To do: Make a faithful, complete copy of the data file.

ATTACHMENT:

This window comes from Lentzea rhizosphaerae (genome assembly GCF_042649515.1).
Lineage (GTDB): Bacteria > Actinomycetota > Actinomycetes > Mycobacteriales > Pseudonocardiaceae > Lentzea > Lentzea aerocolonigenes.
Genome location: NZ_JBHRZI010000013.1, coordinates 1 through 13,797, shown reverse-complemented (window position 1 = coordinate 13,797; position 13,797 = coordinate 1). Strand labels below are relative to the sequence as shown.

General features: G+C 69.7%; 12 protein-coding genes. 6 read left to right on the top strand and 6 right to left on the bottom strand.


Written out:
This window comes from Lentzea rhizosphaerae (genome assembly GCF_042649515.1).
Lineage (GTDB): Bacteria > Actinomycetota > Actinomycetes > Mycobacteriales > Pseudonocardiaceae > Lentzea > Lentzea aerocolonigenes.
Genome location: NZ_JBHRZI010000013.1, coordinates 1 through 13,797, shown reverse-complemented (window position 1 = coordinate 13,797; position 13,797 = coordinate 1). Strand labels below are relative to the sequence as shown.

General features: G+C 69.7%; 12 protein-coding genes. 6 read left to right on the top strand and 6 right to left on the bottom strand.